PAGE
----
NNPs are highly specialized advanced practice professionals who play a central role in healthcare delivery. They autonomously care for sick and premature infants in NICUs, respond to high-risk deliveries, and offer education and support to staff, parents, and families concerning neonatal care. Their capabilities encompass the diagnosis and treatment of diverse disease processes, facilitating comprehensive ongoing disease management. Engaged in both direct and indirect patient care, NNPs operate in acute settings, academic roles, research, health policy, population health, and quality improvement initiatives. This extensive engagement ensures that clinical practice is firmly evidence-based.

Addressing Demand-Supply Disparity

Throughout history, the demand for Neonatal Nurse Practitioners has consistently surpassed the supply. NNP programs nationwide grapple with limited student capacity, while a shortage of NNP faculty within academic institutions compounds the issue. The multifaceted and collaborative nature of the NNP role magnifies the impact of this shortage on patient care delivery. As NICU capacities expand, so does the gap in providing adequate NNP coverage. The NNP role boasts an impressive legacy of pioneers who have significantly influenced healthcare. Addressing the demand-supply mismatch requires concerted efforts to recruit potential NNP candidates into programs, offering them mentorship and guidance to shape successful careers.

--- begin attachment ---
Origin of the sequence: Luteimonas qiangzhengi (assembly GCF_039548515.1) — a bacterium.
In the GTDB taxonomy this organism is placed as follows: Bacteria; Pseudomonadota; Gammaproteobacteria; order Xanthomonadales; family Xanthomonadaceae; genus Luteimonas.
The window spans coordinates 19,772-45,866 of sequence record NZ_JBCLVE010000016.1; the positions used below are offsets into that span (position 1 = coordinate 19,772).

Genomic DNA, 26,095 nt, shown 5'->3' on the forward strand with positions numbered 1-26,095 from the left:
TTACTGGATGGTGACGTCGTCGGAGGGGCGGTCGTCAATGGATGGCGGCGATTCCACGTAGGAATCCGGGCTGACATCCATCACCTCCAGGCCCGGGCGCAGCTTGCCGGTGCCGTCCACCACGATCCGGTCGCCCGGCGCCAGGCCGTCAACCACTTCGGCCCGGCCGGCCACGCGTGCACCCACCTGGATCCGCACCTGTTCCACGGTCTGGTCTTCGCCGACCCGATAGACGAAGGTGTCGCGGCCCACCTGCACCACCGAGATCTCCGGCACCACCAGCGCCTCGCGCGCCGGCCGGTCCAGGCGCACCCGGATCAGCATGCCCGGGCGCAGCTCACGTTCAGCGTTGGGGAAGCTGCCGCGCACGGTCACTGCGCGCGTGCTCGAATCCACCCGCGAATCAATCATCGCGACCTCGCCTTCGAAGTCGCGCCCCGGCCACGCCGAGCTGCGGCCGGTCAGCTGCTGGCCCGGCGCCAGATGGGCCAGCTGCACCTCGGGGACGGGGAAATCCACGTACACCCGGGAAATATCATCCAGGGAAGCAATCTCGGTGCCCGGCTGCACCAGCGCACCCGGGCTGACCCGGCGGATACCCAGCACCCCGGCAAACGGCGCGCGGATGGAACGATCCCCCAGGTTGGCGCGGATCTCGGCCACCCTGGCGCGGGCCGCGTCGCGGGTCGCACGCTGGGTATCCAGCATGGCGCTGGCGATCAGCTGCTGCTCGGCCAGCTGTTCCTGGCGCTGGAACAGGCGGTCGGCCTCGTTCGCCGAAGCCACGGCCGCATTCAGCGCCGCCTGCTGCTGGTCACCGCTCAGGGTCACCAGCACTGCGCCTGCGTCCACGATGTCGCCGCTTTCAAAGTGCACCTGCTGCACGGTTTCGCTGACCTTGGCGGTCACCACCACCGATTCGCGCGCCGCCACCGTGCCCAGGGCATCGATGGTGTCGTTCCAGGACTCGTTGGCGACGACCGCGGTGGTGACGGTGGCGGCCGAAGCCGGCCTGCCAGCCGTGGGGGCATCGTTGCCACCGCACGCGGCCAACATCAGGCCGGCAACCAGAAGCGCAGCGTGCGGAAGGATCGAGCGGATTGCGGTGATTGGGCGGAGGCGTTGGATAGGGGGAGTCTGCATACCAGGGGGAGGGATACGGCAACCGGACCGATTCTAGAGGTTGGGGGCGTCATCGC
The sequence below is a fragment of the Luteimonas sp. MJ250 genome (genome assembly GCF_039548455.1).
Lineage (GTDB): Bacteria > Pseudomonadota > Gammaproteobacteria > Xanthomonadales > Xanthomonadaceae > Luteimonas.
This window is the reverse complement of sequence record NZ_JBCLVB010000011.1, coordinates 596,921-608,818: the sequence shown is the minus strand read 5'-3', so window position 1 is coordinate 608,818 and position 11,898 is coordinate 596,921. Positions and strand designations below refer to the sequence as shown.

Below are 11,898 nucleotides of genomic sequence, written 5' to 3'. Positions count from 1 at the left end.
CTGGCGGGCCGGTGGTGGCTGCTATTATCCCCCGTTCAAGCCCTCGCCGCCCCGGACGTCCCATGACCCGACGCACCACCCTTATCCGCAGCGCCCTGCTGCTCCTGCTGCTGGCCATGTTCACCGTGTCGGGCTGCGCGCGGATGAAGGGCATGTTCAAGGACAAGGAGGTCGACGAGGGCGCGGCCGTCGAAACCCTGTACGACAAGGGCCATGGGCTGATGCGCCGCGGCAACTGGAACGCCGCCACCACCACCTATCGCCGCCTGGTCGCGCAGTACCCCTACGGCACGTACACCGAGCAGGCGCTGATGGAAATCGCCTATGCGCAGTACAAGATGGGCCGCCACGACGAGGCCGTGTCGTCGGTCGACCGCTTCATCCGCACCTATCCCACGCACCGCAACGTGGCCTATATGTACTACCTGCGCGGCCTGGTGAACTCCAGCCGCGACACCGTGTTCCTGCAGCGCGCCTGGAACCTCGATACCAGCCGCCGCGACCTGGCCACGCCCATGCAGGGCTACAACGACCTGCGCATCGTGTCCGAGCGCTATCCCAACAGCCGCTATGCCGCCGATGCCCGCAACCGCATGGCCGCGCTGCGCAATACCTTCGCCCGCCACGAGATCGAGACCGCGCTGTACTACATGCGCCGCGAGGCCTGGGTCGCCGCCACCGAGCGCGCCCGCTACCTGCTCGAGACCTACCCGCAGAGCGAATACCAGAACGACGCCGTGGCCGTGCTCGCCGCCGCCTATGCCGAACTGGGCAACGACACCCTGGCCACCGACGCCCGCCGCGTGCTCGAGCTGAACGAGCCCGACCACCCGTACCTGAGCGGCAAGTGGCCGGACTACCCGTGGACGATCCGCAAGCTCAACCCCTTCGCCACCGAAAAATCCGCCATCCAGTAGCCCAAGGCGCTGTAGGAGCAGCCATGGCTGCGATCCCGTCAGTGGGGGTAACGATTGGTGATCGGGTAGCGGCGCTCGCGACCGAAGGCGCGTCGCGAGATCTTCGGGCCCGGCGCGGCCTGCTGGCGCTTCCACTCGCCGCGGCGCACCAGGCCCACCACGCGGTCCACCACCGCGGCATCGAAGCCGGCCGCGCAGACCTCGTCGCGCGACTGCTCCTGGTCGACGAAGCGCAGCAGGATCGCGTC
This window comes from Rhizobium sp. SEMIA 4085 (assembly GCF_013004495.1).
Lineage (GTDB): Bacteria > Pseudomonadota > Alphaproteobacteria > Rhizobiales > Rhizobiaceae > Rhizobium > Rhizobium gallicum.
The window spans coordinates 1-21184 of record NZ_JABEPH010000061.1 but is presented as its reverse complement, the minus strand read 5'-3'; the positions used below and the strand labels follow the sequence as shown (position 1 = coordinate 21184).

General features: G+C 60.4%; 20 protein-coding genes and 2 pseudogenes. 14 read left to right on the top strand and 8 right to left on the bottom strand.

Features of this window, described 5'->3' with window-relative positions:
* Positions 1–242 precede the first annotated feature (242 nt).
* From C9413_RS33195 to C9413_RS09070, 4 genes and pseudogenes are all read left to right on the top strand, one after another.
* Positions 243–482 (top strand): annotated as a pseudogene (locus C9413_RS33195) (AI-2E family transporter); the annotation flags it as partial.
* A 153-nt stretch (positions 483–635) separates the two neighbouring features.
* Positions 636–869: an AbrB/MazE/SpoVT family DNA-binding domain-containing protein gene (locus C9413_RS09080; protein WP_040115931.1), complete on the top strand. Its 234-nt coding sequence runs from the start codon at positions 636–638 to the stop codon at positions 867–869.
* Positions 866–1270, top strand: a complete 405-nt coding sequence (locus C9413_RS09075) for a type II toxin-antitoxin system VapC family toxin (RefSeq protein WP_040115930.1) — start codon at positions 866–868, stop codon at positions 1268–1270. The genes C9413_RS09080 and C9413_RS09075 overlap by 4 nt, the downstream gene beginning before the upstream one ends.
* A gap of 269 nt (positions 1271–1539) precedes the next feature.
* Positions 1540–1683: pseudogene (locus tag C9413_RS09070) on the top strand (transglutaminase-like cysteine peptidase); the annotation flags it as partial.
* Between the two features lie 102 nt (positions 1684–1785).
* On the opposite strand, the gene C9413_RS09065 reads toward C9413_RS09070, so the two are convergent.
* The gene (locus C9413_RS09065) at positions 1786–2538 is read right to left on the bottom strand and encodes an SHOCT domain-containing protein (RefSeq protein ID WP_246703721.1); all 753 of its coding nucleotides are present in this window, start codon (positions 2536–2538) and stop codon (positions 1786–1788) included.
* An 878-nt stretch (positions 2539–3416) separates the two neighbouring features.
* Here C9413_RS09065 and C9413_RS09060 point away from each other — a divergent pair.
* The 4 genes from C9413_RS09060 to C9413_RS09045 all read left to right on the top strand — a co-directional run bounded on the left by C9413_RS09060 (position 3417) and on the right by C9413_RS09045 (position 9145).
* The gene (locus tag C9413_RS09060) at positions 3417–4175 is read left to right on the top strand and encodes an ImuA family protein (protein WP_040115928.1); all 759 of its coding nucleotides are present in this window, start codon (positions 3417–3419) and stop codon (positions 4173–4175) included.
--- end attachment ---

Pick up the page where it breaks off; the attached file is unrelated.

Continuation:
Mentorship and Evidence-Based Care

Amid this challenge, the collective responsibility includes nurturing potential candidates, guiding them through NNP programs, and fostering their development into esteemed healthcare team members. NNPs practicing in clinical settings bear the responsibility of serving as preceptors, supporting NNP students in realizing their potential as valued members of the healthcare team. The evolving landscape of evidence-based care for critically ill neonates necessitates continual competence documentation by NNPs, ensuring that they consistently deliver safe, high-quality care. This commitment reinforces the NNP's role as an influential and indispensable component of the healthcare delivery team.


  1. National Association of Neonatal Nurses. (2013). Advanced Practice Registered Nurse: Role, Preparation, and Scope of Practice [position statement]. Austin, TX: Author. Retrieved from: Link
  2. National Association of Neonatal Nurses. (2015). Standard of Maintaining the Competence of Neonatal Nurse Practitioners [position statement]. Austin, TX: Author. Retrieved from: Link
Post by Sheron Wagner, DNP, MSN, APRN, NNP-BC
August 9, 2023